Lightning 2, Capitals 1

Reprinted from yesterday's editions

On two occasions Friday night, the Washington Capitals lost their way in the defensive zone. Scrambling to overcome bad passes and blown assignments, they gifted two goals to Tampa Bay, and that was all the Lightning needed for a 2-1 victory at St. Pete Times Forum, snatching their third straight game in this first-round series and putting the Capitals on the verge of elimination Sunday afternoon at MCI Center.

Washington is on the brink of blowing yet another two-game series lead -- the franchise has done so three times since 1992 -- and needs renewed production from its bevy of offensive stars to prolong this series. Coach Bruce Cassidy is also demanding more mental focus after massive breakdowns handed the Lightning both goals, including Martin St. Louis's game-winner with eight minutes to play.

"The message we sent to our players afterward was: 'Whatever [Tampa Bay] created tonight was a product of our bad decisions with the puck,' " Cassidy said. "I thought we played a pretty solid hockey game and we controlled the tempo for the most part. . . . [But] we can't break down. Those are mental mistakes. You can't do that stuff in the playoffs. We have to figure that out in a hurry, because if not for those chances I don't know that [the Lightning] had any on their own."

The defining sequence began in Tampa Bay's zone. Defenseman Brendan Witt procrastinated with the puck at the blueline before shooting. It was blocked and center Vincent Lecavalier raced the other way for the puck. Defenseman Calle Johansson approached Lecavalier in the corner -- he was the only Tampa Bay player in the offensive zone at the time -- but did not eliminate him, and no one picked up Stan Neckar trailing the play.

Neckar collected Lecavalier's pass and sent the puck back across the ice, past Robert Lang's slide and on to St. Louis's stick. Dainius Zubrus could not catch St. Louis, and he nudged the puck into the empty side of the net for his fourth goal of the series, tops on either team.

"I don't know whether someone lost his man or not," Witt said. "A mental mistake ended up costing us."

Again, the Capitals were beaten by Tampa Bay's first line: Lecavalier, St. Louis and Vaclav Prospal have accounted for all nine of the Lightning's goals in its three victories. Tampa Bay has become a textbook one-line team, yet Washington cannot stop it. Meantime, the Capitals' offensive stars, like Jaromir Jagr, Lang and Sergei Gonchar, have fallen silent after Washington exploded for nine goals in the first two games.

"Sometimes, your best players just have to be your best players," Tampa Bay Coach John Tortorella said, summing up the turnaround that has occurred in this series.

The Capitals conceded the opening goal in the first period -- the team to score first has won every game -- and were again furious with the officials. The Lightning's controversial rare five-on-three overtime goal in Game 3 will not be soon forgotten, either.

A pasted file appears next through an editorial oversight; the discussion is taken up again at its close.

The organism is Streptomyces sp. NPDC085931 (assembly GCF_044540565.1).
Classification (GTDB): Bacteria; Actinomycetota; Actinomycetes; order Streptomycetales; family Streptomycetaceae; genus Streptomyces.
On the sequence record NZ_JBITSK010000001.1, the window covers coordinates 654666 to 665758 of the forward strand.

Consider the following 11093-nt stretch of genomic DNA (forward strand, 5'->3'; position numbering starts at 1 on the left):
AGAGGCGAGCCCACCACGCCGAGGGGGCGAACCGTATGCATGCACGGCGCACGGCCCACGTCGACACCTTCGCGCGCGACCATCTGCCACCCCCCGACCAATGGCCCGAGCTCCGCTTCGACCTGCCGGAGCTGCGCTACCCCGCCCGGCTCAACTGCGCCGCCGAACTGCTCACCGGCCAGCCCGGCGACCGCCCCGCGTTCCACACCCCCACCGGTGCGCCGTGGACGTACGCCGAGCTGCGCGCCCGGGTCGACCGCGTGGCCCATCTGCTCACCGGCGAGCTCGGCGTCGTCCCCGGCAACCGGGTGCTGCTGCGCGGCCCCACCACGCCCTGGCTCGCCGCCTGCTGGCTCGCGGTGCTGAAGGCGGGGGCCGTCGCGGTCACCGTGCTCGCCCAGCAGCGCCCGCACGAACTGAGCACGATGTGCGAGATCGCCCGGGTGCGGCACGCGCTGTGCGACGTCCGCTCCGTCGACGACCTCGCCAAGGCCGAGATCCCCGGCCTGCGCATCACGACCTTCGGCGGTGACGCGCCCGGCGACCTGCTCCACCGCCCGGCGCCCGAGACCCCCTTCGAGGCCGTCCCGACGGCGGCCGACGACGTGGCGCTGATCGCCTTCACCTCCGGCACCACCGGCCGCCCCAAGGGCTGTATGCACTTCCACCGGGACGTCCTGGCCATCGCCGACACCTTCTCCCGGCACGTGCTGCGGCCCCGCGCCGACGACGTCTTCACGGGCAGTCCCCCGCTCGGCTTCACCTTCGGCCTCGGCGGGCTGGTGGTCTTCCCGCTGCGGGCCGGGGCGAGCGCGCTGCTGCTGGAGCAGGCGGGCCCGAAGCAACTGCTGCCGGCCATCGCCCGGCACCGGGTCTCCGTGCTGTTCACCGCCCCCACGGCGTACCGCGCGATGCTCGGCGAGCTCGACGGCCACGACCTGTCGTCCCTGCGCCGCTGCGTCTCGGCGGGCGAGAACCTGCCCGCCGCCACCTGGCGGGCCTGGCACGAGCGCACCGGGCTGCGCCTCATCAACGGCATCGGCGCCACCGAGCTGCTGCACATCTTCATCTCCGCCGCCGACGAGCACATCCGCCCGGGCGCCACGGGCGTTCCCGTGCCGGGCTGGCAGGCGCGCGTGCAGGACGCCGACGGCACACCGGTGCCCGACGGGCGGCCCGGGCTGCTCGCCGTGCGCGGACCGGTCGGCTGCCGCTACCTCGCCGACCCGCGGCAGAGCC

Goaltender Olaf Kolzig attempted to clear the puck when Lecavalier skated up to him undetected, strode into Kolzig's follow through and began bleeding from his face. Kolzig was handed a four-minute penalty for high sticking, although, as per Rule 61 of the NHL rulebook: "A player is permitted accidental contact on an opponent if the act is committed as a normal windup or follow through of a shooting motion."

"To me, a ref didn't know the rules and that frustrates you," Cassidy said.

Washington did an excellent job killing most of the penalty and Witt had ample time and space to clear the zone again, but opted to fire the puck dangerously close to the center of the ice from deep in the corner. "I thought I had a guy on me and was just trying to get it out as fast as possible," Witt said. Tampa Bay defenseman Dan Boyle prevented the puck from crossing the blueline and the Capitals' problems began.

Boyle dumped the puck to St. Louis and he slid a cross-ice feed to Prospal. Prospal beat Kolzig as the goalie slid to his left about 14 minutes into the game, one of only three shots Tampa Bay managed in the first period.

The Capitals failed to create many chances at even strength and their power play slumped (0 for 4), but they did score once. Tampa Bay center Brad Richards was caught badly out of position, allowing Michael Nylander to cruise in and connect with Jagr's pass in the crease with three minutes left in the second period.

Washington never built off that goal. More mistakes in the third period followed and its season is now dangerously close to another inglorious conclusion.

"I have all the confidence in everybody that we can win two more games," Zubrus said. "But until we play a full 60 minutes -- or longer if we have to -- and play as simple as we can, we're not going to win any hockey games."

NHL playoff schedule and summaries, Page D7

Lightning's Martin St. Louis, left, starts party after scoring game-winning goal on Caps' Olaf Kolzig in the third period. "A mental mistake ended up costing us," Brendan Witt said.Tampa Bay goalie Nikolai Khabibulin deflects turns back Capitals' Steve Konowalchuk during third period. "Sometimes, your best players just have to be your best players," Tampa Bay Coach John Tortorella said.